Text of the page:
if given the chance, assisted Claridge in the editing
job. Sports reporters Jim Schatz and Eileen
McKillop also gave valuable assistance. Bill Welsford
also worked for awhile on the sports staff until he
joined the navy.
Young, Jacklin and Walker type
while Ajello, Lamborn, Tallman,
Blunden, Weaver, Long, Dundas,
and Holoboff mingle In background and Claridge on left
muggs with coke bottle. Cheery Chuck with Schatz and Soward.
Remnant rants with cubs Blunden and AJello.
Associate Editors, who helped the Senior Editors
on the desk and down at press were Vivian Vincent,
Virginia (By-line) Hammitt, Marion Dundas and
Marion MacDonald. Assistant Editors, whose main
job was proof reading, were Gypsy Jacklin, Percy
Tallman, Don Walker and Sheila MacLeish. Gypsy
Jacklin also wrote a popular column for the women
entitled "American Fad-shions".
Joyce Smith, industrious circulation manager, was
in charge of distributing Ubysseys about the campus.
Denis Blunden was CUP and exchange editor and
also found time to write more than his share of
stories. "Faithful" reporters^ a dire necessity for any
newspaper were Ed Brown, who also wrote a column
"Paragramma", Nickolai Holoboff, Bruce Bewell, and
Graham Thomson.
Black sheep of the Pub was the staff of the
Graduation issue of The Ubyssey consisting of John
(John Tom) Scott, Art Jones, and Chuck Claridge.
Photographer Jones found time between Players'
Club shows and various other odd jobs to take-
pictures while John Tom followed him around
carrying the film. Claridge, in between issues of The
Ubyssey, handled the sports section of "Issue 41".
•    McGOUN Cup debates, a Mock Parliament and
a Freshman debate with Victoria College have
this year high-lighted the activities of the Parliamentary Forum led by Foster Isherwood.
David Williams and John Hetherington, and Dick
Bibbs and Les Carbert were the two teams
representing UBC in the McGoun Cup debates.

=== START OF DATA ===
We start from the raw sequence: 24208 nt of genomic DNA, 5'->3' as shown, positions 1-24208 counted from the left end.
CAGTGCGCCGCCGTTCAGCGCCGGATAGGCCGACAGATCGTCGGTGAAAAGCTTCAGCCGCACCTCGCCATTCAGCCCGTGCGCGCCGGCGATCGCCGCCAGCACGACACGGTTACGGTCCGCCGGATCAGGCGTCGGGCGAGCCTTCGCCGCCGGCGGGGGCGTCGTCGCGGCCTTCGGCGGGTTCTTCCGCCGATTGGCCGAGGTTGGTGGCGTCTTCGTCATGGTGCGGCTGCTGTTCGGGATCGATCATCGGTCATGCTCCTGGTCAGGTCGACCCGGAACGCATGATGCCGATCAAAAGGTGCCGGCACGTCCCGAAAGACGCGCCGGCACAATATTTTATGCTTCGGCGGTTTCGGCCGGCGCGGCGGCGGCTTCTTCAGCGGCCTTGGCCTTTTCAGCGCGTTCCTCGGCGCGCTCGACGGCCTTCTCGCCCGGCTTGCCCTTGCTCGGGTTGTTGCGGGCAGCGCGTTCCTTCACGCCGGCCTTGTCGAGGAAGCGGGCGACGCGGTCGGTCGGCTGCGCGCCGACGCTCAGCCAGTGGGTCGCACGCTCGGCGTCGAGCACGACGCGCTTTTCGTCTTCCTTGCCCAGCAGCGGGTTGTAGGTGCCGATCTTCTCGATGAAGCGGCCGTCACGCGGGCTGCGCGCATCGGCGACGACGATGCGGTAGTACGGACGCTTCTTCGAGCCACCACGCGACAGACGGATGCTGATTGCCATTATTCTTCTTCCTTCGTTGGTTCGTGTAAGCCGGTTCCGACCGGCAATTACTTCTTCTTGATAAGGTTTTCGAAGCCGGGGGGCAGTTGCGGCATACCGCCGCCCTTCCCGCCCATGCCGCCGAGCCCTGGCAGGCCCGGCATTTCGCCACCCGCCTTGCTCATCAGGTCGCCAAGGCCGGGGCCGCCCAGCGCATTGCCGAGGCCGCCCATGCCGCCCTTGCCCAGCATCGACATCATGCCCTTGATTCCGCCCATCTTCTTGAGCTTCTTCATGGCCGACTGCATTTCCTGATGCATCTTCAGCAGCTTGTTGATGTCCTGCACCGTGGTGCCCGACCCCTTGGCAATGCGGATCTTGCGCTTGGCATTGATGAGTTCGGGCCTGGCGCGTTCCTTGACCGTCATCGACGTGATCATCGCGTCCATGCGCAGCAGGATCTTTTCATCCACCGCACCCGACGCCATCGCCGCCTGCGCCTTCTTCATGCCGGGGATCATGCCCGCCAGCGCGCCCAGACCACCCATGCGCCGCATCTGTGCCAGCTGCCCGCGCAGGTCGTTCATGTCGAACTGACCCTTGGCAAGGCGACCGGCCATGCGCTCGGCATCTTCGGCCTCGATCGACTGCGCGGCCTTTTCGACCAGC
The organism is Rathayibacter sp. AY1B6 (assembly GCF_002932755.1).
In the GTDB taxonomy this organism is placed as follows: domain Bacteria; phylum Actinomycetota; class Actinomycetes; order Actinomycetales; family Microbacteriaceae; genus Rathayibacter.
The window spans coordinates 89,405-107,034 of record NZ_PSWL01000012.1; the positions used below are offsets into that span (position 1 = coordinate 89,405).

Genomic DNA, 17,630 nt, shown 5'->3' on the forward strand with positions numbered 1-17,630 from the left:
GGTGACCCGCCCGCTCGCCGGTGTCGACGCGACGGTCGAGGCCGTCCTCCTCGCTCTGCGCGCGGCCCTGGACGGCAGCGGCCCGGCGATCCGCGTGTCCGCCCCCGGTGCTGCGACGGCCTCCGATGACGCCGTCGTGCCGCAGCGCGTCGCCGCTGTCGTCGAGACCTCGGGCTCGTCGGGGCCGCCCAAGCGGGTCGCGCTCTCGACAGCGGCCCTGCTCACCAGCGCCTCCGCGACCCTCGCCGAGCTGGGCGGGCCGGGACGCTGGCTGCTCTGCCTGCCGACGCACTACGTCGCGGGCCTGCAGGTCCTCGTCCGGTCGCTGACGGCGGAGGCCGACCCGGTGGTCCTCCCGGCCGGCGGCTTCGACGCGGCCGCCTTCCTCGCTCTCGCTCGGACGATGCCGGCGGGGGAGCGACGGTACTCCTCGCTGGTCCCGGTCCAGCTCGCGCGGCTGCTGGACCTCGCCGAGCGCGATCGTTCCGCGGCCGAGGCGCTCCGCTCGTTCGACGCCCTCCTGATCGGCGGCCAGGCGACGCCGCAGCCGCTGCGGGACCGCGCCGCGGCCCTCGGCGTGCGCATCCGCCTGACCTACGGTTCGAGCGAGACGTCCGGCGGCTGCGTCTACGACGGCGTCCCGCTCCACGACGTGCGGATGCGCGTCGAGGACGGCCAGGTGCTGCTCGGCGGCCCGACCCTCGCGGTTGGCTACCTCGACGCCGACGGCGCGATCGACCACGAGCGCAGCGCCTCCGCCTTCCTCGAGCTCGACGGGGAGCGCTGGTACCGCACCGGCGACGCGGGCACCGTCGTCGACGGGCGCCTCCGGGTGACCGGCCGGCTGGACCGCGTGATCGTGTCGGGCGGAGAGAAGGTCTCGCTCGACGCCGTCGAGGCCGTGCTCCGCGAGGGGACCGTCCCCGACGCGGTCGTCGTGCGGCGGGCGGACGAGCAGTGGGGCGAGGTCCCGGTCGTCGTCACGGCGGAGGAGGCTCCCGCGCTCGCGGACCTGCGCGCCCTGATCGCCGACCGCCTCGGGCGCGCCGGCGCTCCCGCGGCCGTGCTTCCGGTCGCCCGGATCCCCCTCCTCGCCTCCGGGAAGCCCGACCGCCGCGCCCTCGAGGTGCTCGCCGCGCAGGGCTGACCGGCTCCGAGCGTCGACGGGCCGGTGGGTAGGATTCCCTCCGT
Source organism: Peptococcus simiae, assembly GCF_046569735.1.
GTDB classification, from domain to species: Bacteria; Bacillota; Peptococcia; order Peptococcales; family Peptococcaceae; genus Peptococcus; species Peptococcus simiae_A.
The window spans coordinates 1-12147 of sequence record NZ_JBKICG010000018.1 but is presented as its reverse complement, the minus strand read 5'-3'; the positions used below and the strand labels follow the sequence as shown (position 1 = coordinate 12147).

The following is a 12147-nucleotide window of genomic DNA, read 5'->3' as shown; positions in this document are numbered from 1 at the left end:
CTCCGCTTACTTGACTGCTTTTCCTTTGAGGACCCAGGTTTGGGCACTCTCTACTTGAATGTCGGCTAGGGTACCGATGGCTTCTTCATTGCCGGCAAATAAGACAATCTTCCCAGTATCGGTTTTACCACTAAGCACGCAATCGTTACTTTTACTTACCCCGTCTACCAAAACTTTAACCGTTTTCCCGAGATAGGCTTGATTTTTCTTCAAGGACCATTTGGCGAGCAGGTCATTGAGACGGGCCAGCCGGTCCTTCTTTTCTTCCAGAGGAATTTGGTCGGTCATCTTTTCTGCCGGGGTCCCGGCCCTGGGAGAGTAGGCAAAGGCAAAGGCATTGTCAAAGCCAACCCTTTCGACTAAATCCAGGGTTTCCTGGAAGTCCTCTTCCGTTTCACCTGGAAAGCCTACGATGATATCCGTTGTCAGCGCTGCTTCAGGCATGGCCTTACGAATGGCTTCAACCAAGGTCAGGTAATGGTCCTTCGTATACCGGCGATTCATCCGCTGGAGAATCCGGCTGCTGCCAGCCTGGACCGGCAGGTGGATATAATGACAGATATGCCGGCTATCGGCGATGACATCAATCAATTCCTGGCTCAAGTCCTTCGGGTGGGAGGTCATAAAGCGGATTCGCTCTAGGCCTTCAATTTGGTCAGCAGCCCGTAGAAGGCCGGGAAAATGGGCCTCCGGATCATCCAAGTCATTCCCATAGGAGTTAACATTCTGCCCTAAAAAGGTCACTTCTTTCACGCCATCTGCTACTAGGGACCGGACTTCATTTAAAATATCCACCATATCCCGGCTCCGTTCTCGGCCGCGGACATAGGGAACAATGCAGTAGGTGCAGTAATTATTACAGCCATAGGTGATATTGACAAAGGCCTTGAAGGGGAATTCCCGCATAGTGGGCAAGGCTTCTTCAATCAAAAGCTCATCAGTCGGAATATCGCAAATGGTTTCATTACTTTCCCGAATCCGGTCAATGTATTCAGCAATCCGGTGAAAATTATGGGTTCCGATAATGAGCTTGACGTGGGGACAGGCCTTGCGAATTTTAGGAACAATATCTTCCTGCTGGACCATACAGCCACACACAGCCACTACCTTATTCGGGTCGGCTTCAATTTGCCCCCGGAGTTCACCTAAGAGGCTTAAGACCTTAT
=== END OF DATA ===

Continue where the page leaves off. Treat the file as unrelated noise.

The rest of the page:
Williams and Hetherington debated at Saskatoon,
with a team from the University of Saskatchewan
while Bibbs and Carbert remained here to meet the
representatives of Manitoba in the defence of the
McGoun Cup.
The Conservative party led by David Williams.
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Co-ed editors Virginia Hammitt, Dinah Reid, Lucy Berton, Mardee
Dundas and Vivian Vincent.
Parliamentary Forumltes John
Cowan, Mary Pickering, Dave
Williams, Jack Hetherington,
Les Carbert, Les Raphael and
Foster Isherwood check debate
topic, McGoun Cup debaters Les Carbert, Jack  Hetherington,
Dave Williams
Director Don MacMillan, activity started with
Varsity's opening in September. The same air-time
as last year was granted to the university by CKWX,
and the first show went on the air on October 3.
MacMillan, taking his radio seriously, had spent a
full summer with a Calgary station, and brought
back enthusiasm and a new Varsity show.
The "Varsity Time" series continued through the
winter and summer months, finally breaking in April.
New voices were added—both male and the other
kind—with Eric Ajello, Gordon Carter, Roy Jackson,
Malchia Sanford, Margaret Radcliffe and Elizabeth
MacLeod bearing the brunt of the announcing.
Half-way through the season, the series' theme
melody was changed, with Mart Kenney's "Hail,
UBC" retiring after years of service. The new
signature tune was "On the Mall"—still fitting the
Varsity program.
Early in November, a second series of program?
was launched, featuring musical stylings of Musical
Society songsters in a weekly CJOR series. The
final broadcast was a radio extravaganza, with the
full cast of the Mus Soc crowded into CJOR's Studio
"A"—orchestra, chorus and principals.   During the
representing the constituency of Churchill, was
elected to the Mock Parliament. Les Carbert, from
the constituency of Saskatoon, heading the CCF
party, led the opposition. Foster Isherwood was the
speaker of the House.
Allen Ainsworth and Jim Wilson represented UBC
in the Freshman debate with Victoria College at
Victoria. Victoria College won the hard fought
debate.